The last few weeks have seen a significant increase in publicity around the proposed Winthrop Square development and its potential impact on Boston Common and the Public Garden, with four articles in The Boston Globe alone. The more light shed on this potential dimming of our parks, the more people will understand the importance of this issue.
At the same time, there are comment opportunities and government actions between now and the end of January that we want you to be aware of. We are eager to engage with city and state officials, other organizations, the development community, and citizens like you as we strive to ensure good public policy that allows development while protecting our parks.
As you know, Millennium Partners’ proposed 750-foot tall building would violate the shadow protection laws during most of the year – some days casting a mile-long finger of darkness from the financial district down the middle of Boston Common, across the heart of the Public Garden and into the first block of the Commonwealth Avenue Mall. To “solve” this problem, the city of Boston has signaled it will file legislation giving Millennium an exemption from the state laws.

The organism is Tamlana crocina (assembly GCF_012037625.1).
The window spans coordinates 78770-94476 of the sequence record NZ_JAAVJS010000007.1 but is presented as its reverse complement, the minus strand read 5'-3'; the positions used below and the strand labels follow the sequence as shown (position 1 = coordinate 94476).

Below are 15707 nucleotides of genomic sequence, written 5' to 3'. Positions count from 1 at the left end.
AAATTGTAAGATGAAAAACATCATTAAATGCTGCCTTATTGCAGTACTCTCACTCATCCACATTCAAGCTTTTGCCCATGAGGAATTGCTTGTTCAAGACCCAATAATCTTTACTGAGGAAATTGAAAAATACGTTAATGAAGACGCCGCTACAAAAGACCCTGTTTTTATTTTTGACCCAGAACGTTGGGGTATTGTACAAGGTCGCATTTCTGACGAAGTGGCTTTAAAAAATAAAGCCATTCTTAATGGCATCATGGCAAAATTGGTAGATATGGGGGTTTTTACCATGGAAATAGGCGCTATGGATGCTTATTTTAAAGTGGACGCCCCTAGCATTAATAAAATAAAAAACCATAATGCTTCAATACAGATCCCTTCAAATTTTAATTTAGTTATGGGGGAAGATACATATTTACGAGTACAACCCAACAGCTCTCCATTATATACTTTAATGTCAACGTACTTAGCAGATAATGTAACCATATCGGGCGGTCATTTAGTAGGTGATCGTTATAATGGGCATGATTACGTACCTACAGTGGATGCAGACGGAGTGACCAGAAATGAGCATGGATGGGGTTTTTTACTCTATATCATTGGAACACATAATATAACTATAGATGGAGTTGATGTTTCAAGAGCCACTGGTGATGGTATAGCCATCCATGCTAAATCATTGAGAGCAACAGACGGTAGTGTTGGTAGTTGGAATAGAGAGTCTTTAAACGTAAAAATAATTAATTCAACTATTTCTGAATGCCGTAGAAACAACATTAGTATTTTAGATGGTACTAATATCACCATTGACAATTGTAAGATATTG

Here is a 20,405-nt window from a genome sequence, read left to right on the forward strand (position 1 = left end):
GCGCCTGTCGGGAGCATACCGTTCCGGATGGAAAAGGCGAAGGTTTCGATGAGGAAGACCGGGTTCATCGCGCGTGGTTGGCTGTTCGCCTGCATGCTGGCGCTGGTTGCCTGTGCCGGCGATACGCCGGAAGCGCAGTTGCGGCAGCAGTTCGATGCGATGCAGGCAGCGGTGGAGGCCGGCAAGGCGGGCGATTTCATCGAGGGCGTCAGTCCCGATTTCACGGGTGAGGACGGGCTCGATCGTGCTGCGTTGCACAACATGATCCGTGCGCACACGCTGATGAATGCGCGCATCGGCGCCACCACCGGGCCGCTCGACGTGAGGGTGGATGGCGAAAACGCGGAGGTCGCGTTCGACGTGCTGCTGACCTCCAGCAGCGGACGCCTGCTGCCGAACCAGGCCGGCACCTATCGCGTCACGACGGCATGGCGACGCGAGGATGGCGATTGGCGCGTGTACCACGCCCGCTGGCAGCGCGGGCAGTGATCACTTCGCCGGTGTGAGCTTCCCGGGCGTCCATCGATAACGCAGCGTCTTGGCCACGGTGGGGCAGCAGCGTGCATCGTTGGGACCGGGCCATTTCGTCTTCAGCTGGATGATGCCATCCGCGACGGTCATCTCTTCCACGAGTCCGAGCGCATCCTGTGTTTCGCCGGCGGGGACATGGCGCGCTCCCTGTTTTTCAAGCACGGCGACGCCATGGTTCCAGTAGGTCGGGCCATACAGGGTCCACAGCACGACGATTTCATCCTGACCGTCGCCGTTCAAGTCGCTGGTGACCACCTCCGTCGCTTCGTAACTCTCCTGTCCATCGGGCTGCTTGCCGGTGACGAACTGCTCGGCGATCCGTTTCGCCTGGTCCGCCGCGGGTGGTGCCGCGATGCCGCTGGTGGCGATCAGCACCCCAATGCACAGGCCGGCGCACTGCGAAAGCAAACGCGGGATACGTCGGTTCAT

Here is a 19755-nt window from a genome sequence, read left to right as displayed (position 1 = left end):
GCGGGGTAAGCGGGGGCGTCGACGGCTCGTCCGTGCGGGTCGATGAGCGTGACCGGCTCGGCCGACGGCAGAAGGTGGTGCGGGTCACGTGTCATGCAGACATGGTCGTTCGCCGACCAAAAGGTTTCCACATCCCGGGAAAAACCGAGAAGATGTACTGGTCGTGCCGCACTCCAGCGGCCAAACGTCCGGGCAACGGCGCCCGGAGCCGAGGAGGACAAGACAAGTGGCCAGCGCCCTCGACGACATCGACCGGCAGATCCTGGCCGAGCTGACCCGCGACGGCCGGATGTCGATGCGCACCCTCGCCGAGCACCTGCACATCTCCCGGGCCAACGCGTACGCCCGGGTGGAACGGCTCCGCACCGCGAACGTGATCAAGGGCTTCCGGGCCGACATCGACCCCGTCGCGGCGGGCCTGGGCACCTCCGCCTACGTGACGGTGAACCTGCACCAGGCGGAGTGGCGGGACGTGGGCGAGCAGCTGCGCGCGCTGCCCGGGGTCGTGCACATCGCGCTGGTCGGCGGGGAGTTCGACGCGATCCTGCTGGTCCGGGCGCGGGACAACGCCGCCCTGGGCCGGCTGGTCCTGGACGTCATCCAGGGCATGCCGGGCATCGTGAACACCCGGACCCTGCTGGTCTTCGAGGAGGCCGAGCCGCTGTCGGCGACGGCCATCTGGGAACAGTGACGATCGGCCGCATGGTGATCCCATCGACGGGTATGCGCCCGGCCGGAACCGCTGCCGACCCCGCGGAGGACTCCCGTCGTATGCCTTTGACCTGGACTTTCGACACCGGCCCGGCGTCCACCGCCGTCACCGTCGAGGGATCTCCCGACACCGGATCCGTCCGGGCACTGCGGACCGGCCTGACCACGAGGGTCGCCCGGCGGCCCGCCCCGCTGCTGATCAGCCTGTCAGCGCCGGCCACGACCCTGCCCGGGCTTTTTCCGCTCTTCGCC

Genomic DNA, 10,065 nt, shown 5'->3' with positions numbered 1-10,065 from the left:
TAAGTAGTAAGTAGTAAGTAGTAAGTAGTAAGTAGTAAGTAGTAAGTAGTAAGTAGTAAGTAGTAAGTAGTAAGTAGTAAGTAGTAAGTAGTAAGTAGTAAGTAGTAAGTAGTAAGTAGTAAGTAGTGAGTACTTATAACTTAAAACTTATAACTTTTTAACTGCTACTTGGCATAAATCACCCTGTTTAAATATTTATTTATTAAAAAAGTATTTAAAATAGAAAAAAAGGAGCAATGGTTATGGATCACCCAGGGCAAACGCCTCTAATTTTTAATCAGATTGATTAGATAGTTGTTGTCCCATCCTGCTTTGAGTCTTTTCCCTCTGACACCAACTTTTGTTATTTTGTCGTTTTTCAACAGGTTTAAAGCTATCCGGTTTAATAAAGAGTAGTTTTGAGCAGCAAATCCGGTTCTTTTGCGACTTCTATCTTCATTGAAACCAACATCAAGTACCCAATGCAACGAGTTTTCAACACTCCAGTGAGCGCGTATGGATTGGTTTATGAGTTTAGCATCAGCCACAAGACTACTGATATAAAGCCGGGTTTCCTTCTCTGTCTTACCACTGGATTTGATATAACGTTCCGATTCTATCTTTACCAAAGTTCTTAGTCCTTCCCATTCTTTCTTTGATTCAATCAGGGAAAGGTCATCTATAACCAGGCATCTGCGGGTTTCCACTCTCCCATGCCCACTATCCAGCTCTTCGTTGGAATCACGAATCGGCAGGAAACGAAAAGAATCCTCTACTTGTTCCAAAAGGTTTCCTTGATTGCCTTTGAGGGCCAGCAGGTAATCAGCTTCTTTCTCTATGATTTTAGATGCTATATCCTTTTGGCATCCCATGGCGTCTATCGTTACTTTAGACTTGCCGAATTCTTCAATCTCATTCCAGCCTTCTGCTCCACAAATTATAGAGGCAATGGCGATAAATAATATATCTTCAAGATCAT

While this legislation has been billed as a one-time exception, the building’s shadows across our parks would be permanent. And it would likely spur attempts by other developers to do the same, setting a precedent for eroding decades-old protections for centuries-old public parks.
While we oppose Millennium’s project as proposed, as well as any legislation to allow it, we view the issue as much bigger than this building. The problem requires a broader strategy to ensure the integrity of our parks in perpetuity. The Friends will be taking part in all forums on this issue and we hope you’ll consider doing the same.
Finally, we encourage you to contact your elected officials on this important issue as soon as possible. A phone call is the most effective!
State elected officials:
Boston City Councilors:
|Annissa Essabi George||617-635-4376|
We want to work with the city to find a long-term, comprehensive solution that encourages appropriate development without eroding protections for our parks. We welcome your support.